This intriguing documentary by Megan Mylan and Jon Shenk follows two teenagers from Sudan after they are brought to the United States by various church and social service agencies to start a new life. Peter and Santino are first shown in the Kenyan refugee camp where they have spent the last nine years. They are part of the some 20,000 cattle-tending "lost boys" who miraculously survived the civil war in Sudan that claimed an estimated two million lives. At a farewell meeting for one of the boys, a man says that the journey to America is like going to heaven. But for Peter and Santino, it is difficult to leave behind their friends in the refuge camp. With no parents, they have bonded deeply with the other lost boys.
The two youth arrive in Houston and are given instructions on how to handle the stove and garbage disposal in the apartment where they will be staying. After living in mud huts in Africa, they experience culture shock upon discovering the building's second floor and a grocery store packed with food. And soon Peter and Santino are forced to face the harsh realities of their situation: living in a neighborhood where black on black violence is rampant and working hard doing assembly-line work that doesn't pay very much.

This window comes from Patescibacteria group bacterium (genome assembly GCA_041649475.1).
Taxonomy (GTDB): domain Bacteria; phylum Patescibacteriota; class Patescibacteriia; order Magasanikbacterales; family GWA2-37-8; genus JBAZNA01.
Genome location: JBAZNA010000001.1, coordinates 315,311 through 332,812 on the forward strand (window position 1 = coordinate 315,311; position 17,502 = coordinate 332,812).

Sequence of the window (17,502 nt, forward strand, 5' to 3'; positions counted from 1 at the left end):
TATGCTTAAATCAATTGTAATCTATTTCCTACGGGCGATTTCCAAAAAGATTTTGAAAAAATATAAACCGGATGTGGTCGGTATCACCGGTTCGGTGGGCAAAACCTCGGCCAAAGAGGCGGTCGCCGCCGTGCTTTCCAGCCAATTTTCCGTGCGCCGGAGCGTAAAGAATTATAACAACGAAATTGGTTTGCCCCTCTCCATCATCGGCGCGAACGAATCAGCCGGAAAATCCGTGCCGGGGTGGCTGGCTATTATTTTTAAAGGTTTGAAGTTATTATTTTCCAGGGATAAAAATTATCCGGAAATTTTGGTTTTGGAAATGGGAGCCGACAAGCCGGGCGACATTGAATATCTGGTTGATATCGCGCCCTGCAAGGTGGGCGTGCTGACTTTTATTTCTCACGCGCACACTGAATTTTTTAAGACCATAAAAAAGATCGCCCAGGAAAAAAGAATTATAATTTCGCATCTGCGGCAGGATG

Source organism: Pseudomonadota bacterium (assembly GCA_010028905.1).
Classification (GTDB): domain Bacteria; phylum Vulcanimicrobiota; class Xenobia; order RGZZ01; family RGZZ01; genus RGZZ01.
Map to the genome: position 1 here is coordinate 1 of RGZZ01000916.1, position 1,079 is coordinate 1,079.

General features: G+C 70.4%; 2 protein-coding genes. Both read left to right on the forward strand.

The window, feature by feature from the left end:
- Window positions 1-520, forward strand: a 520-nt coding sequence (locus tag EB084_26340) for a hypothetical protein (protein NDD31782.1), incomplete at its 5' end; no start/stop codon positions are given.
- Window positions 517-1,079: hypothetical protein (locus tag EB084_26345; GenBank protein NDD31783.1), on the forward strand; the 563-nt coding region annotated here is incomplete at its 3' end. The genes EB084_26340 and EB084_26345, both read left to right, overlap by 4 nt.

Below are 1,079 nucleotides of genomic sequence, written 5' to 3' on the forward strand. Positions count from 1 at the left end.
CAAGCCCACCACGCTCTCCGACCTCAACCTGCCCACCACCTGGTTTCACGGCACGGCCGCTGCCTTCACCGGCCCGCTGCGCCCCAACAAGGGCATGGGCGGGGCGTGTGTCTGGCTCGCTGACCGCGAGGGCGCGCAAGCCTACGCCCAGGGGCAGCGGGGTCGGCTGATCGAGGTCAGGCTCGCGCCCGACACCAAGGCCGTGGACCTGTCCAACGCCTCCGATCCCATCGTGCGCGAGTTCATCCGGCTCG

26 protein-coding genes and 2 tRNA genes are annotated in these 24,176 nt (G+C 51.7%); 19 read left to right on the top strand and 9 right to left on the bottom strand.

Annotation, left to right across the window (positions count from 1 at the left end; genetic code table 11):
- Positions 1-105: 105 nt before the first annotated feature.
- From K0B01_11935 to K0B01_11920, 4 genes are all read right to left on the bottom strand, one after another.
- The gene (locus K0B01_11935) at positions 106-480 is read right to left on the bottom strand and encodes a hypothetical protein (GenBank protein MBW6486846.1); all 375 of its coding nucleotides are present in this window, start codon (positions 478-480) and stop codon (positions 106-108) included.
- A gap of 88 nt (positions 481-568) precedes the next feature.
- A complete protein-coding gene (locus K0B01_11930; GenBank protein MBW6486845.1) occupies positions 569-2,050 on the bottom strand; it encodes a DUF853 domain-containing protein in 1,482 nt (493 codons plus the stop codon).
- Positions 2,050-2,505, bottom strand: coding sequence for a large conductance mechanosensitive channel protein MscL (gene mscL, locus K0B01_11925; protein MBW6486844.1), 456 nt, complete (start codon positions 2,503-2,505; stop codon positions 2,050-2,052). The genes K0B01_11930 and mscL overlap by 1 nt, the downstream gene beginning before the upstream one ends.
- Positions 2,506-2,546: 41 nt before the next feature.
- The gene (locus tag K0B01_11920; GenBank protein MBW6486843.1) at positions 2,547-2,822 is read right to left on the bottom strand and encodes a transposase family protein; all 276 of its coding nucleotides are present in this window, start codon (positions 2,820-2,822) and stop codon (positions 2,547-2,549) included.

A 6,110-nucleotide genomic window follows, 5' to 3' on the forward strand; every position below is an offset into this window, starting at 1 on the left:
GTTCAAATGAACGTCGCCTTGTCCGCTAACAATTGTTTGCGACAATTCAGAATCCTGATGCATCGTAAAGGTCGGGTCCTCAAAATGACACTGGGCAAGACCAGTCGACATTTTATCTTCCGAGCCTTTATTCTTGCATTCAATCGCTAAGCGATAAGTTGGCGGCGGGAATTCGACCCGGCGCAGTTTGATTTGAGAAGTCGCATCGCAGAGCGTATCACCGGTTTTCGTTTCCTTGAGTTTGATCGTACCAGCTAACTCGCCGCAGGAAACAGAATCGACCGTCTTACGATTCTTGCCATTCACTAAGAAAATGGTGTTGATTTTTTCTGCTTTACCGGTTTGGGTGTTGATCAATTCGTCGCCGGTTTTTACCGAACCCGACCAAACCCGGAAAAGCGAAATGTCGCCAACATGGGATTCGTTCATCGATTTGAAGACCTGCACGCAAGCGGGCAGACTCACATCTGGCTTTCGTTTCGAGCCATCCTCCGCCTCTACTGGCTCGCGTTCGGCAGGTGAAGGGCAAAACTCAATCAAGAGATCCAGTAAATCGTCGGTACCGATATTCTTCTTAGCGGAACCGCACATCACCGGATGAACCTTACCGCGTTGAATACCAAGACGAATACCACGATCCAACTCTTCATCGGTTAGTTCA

Eventually, Peter leaves for Kansas since he is interested in advancing himself. He enters high school and works at a night job. Santino, on the other hand, gets into trouble in Houston when he has an accident while driving without a license. In both places, evangelical Christians are involved with the boys. Peter is invited to a youth meeting, but he seems a very lonely figure in the group.
This excellent cross-cultural documentary vividly conveys the struggles and hurdles these two from Sudan face in America. At a national reunion with other lost boys in the States, there is much talk about how money rules their lives and how they feel like outsiders even with black Americans. But worst of all, these Africans miss the joys and delights of living in community. Used to putting their arms around friends, in America they are told that such body contact among men is inappropriate behavior. Although Peter excels in school and proves himself to be a super-achiever, his sister back home criticizes him for not sending more money for those left behind. These African refugees come to see that there is no heaven on earth.
The DVD has an audio commentary and interviews with directors Megan Mylan and Jon Shenk, which convey their deep commitment to the film and finding ways to alleviate the suffering in the Sudan and among refugees. There are also updates on what's happened to Peter and Santino. Two deleted scenes, some samples of Sudanese music, and links to sources of additional information round out the extras.